Monday, 5 September 2011

What were you doing the day the Twin Towers fell?

KzAkabueze via Flickr
Ten years ago this week. What were you doing when the World Trade Centre came under attack? Do you remember?

The sun was shining that day in 2001. I was about four months pregnant with Boy Two and working as night editor at the Daily Star of Scotland. 

I was late for work, so driving around looking for parking space while half listening to the news telling me something about a plane and the World Trade Centre. My imagination conjured a single misguided fool flying a little aircraft - I think someone landed one in Red Square the previous week. 

But the minute I arrived in the newsroom I knew this was different. My colleagues - we shared an office with the Scottish Daily Express - were standing silently watching the TV screens suspended from the ceiling. The sky was blue there too as we tried to digest what we were seeing. 

There are few journalists that don't love to be at work on the day of a big story - however hideous the facts. But for us that day, in truth, there was little to do but watch. There was nothing Scotland could offer that would come near the importance of what was happening in America.

Our colleagues in the London office set about clearing the newspaper of it's usual content and deciding how to present this monumental story. In Glasgow we read the stories as they came in on the news wires and watched developments on the TV. 

Pictures arrived on our computer screens and we gazed at them in shock. Then with a sickening jolt, I realised that wasn't debris tumbling from the building, it was people - cartwheeling, freefalling living people. I put my hand to my belly where a new life was growing.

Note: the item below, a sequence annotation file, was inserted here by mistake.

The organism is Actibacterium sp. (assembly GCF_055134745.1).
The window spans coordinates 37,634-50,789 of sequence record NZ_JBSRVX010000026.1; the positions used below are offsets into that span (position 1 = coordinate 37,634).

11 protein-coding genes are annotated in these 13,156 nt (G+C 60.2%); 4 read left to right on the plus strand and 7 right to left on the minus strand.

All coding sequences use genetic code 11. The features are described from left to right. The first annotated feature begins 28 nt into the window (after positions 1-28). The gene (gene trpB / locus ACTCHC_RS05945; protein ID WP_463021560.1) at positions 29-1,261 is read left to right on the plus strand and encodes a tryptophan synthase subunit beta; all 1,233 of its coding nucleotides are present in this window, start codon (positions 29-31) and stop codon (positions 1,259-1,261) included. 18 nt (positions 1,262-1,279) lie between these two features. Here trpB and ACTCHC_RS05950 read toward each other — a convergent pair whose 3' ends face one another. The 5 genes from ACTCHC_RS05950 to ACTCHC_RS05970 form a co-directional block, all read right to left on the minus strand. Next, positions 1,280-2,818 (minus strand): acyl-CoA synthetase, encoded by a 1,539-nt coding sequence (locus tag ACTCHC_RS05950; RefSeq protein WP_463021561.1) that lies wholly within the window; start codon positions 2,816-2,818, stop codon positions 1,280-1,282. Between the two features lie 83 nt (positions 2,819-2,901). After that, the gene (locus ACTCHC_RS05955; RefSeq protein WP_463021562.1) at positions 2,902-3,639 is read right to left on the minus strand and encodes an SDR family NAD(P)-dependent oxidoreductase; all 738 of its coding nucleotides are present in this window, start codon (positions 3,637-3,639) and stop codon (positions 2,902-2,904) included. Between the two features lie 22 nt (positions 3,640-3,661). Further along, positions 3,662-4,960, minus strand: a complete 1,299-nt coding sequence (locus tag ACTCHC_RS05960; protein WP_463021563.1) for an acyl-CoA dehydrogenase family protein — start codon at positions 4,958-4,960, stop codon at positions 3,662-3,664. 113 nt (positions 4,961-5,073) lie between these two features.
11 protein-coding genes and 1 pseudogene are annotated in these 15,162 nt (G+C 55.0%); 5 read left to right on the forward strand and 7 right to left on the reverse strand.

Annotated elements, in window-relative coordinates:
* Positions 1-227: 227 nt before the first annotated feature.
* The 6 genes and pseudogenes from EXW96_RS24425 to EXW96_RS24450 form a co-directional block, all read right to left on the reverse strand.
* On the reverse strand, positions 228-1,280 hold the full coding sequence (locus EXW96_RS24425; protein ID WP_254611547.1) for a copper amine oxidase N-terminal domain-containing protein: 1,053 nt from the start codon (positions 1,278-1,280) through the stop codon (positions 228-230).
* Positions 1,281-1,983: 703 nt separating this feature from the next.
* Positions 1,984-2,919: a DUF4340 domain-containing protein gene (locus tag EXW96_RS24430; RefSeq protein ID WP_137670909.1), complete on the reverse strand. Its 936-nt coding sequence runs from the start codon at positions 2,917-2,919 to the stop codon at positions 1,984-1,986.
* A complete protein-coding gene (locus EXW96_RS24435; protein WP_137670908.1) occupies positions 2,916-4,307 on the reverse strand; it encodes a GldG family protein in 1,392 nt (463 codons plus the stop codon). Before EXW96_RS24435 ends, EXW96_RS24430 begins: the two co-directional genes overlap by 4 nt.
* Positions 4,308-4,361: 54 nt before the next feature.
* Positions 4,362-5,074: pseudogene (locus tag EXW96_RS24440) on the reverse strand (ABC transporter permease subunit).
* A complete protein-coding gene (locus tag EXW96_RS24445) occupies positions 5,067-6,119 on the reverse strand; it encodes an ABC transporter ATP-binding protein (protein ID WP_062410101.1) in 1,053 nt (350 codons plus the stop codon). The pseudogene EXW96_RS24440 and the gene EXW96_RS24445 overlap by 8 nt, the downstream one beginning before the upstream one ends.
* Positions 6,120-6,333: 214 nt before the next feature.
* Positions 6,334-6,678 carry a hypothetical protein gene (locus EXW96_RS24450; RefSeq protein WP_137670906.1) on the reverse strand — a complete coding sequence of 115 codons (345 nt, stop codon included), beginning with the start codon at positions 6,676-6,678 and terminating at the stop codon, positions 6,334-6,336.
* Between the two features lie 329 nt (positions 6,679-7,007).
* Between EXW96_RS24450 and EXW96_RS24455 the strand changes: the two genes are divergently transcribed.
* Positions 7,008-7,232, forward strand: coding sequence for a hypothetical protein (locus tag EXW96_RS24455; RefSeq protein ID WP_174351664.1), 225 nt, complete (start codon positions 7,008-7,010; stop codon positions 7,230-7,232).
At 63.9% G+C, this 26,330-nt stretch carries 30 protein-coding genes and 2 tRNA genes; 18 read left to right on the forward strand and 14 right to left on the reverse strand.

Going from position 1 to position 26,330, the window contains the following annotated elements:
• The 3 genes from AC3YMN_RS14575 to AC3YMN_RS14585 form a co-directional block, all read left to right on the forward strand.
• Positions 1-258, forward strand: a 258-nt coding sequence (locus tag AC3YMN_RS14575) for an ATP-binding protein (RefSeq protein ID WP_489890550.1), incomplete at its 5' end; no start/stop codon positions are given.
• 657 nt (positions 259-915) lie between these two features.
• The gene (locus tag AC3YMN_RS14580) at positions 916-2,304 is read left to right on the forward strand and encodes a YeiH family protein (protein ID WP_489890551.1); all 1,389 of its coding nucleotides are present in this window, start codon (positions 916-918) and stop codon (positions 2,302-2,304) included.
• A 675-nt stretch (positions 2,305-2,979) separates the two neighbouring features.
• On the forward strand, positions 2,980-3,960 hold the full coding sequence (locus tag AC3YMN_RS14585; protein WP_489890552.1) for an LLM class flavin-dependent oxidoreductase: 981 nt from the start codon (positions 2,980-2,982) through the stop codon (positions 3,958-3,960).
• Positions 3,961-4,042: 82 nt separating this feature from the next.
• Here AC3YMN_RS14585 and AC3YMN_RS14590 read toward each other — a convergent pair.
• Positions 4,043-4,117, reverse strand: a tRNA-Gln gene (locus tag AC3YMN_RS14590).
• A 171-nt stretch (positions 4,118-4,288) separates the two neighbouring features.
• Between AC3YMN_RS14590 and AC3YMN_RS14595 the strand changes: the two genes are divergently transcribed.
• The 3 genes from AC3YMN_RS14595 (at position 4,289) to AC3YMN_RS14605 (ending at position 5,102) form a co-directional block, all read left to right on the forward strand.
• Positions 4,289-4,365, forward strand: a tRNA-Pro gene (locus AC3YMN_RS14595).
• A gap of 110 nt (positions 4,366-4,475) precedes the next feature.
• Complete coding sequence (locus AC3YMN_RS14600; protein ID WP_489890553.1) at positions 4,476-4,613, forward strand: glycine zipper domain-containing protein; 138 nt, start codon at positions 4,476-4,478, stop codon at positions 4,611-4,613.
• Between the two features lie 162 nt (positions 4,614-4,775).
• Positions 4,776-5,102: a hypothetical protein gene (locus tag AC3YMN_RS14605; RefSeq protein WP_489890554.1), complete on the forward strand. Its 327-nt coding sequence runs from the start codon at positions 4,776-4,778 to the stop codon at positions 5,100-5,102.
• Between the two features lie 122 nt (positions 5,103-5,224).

I will never forget the weight of that day, but, in the main, my life went on more or less as before. The new life I was carrying is nine and finds Doctor Who too scary to watch all the way through. 

But spare a thought for those whose lives changed for ever on 11th September 2001. Remember the dust lady, Marcy Borders, snapped, stunned and with her office clothes and pearl necklace coated in yellow dust. She has fought addictions and lost custody of her children. It took her to this year to be able to board a plane again. 

What were you doing on 9/11?


  1. Really interesting post Ellen. I was in tears trying to feed my eight-day-old son. As you say, life carries on but what a weight. I remember talking in the first time mums group about how we all felt that our babies' births were shadowed by such a momentous event. (Saw this on your twitter via @ForTheBurds...)

  2. The story so far, I was similarly affected by the contrast between my children and all these unnecessary deaths.

  3. I was working on an advice line at the time and I was on a call to a distressed carer. My manager came in and I heard her quietly tell my colleague not to take any more calls and to come and have a word with her. Then I went online to look up some information for my call, and the news came up on my homepage. I'm not sure if I gave the person I was talking to the right information as the rest of the call went by in a blur.

    My now-husband worked upstairs for the same organisation and there was some fear that there would be a similar attack on London so the office was closed and we all went home. R and I decided to walk and the streets had that eerie calm / panicked feel about them.